Can I Sell My Wedding Ring before My Divorce is Final?

As you face divorce, it’s important to prepare yourself for your new beginning. Part of that preparation may include taking an inventory of your financial resources and what you’ll need in your post-divorce life.

You’re well within your right to sell items that could provide you with some important cash after your divorce. But before you sell anything prior to your official divorce decree, you’ll want to make sure that the property is yours to sell. This includes your wedding ring. 

You’re getting divorced and need cash

Divorce can take a big financial toll on a couple. While married, you and your spouse both contributed to one household. But once your divorce is final, that one household becomes two. 

In your divorce proceedings, you are subject to your state’s laws regarding property distribution. Each of you can have your share of the marital property – both assets and debts – but that division of property may have yet to be determined.

It stands to reason that you’re looking at the expensive ring on your left finger as a potential source of cash. There’s no reason to keep it. Why not liquidate it to benefit your future? But legally, there may be a question about whether it’s really yours to sell. Do you have to divide your ring’s value with your soon-to-be ex?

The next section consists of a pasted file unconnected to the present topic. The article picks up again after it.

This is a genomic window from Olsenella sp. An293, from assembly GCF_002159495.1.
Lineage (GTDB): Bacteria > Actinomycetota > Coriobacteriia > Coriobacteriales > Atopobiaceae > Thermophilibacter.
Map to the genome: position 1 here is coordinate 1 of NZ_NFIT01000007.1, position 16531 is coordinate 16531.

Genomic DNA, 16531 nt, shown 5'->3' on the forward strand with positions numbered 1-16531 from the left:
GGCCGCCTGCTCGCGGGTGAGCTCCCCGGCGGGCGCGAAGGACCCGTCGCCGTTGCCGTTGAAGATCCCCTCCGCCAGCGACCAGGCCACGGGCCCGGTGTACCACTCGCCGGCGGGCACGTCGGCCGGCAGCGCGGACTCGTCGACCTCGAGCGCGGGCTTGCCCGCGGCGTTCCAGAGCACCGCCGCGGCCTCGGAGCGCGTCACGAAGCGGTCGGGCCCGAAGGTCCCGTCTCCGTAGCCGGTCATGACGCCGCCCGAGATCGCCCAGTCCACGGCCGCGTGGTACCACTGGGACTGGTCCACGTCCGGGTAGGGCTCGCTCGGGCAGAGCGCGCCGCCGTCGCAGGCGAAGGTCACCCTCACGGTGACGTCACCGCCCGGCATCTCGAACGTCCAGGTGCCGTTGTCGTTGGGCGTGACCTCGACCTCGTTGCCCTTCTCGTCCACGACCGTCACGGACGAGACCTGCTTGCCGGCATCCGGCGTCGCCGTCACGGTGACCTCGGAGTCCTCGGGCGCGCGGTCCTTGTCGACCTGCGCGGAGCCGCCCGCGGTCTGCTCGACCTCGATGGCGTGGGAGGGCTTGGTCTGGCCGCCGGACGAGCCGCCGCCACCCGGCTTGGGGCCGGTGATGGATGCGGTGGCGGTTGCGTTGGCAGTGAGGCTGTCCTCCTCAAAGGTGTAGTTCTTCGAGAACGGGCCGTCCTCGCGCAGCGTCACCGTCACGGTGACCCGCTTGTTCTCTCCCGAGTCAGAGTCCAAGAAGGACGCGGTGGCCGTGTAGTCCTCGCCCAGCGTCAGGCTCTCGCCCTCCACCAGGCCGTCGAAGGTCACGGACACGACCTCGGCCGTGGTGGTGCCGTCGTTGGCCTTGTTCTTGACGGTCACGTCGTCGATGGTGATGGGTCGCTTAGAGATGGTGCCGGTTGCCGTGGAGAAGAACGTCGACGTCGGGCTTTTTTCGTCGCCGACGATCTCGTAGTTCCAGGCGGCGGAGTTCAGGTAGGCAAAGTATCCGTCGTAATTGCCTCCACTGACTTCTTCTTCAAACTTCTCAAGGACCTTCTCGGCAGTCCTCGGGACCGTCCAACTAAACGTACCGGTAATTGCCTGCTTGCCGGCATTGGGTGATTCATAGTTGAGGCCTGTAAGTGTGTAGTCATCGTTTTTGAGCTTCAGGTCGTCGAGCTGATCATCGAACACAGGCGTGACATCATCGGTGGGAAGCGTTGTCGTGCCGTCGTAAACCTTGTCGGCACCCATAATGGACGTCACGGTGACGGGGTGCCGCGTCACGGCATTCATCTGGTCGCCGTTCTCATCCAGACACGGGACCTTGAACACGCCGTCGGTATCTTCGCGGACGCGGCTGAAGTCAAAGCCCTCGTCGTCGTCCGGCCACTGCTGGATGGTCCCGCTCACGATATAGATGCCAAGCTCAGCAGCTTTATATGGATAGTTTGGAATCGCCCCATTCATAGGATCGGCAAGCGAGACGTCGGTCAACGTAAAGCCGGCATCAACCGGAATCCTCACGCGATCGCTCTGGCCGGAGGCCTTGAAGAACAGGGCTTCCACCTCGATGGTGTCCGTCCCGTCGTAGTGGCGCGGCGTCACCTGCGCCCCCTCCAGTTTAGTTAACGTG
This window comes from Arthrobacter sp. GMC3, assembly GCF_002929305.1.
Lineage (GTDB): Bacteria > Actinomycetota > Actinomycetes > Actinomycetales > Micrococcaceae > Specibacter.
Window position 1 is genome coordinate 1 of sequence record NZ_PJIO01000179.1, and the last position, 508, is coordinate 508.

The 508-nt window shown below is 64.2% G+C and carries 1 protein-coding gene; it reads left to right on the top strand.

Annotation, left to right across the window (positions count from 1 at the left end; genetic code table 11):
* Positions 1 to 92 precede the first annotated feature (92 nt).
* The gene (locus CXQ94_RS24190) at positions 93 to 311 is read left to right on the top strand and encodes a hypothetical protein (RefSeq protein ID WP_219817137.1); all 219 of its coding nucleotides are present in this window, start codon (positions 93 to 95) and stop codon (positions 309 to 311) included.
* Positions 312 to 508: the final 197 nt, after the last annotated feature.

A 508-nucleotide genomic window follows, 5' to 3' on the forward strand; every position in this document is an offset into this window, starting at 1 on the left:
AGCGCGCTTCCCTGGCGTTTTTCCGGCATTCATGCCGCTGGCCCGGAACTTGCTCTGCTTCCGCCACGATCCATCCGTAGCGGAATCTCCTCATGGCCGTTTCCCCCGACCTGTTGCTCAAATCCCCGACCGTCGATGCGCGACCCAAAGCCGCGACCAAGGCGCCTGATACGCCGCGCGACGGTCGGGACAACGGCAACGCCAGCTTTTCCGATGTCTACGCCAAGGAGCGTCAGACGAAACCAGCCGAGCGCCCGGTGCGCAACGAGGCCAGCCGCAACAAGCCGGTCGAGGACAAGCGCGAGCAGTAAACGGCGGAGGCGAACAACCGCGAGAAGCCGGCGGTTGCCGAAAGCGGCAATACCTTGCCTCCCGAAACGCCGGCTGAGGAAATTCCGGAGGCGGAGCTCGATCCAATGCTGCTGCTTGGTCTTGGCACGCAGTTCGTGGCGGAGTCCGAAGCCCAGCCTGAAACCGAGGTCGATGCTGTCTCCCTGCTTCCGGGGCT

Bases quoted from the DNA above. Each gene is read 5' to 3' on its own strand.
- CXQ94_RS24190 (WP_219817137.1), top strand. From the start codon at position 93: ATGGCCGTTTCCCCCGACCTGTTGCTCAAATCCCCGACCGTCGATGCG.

What to know about marital gifts

In most cases, anything you and your spouse acquired during your marriage is considered marital property. As such, it must be divided according to the divorce laws of your state. This pertains to every item you and your spouse owned as a couple, including gifts. 

But what about the gifts you give to each other? 

Divorce laws differ from state to state. Interspousal gifts may be viewed differently from other gifts you received during your marriage. Some states consider gifts given to each other during the marriage as marital property. Others consider these gifts as separate property owned by the individuals, providing they can prove that they were gifts. 

How does this knowledge affect what you can do with your wedding ring? Here are some more things to consider.

When was the ring received?

Let’s say you received your engagement ring from your spouse at the time of your engagement, i.e., before you were married. You received your wedding ring during the ceremony, i.e., at the time of your marriage. 

Depending on your state laws, your engagement ring may be considered separate property – or property you acquired before marriage. The wedding ring may be considered marital property subject to division. 

Some states may consider the engagement ring a “conditional gift” to be returned to the spouse who purchased it. Some states may consider both spouses’ rings as marital property. Still, others may consider interspousal gifts to be separate property to be kept by each individual.

 In other words, whether your wedding ring is your separate property or not depends on where you’re seeking your divorce. Your best bet is to find out your state’s divorce laws. Consult a legal coach for advice if need be.

What about post-wedding gifts?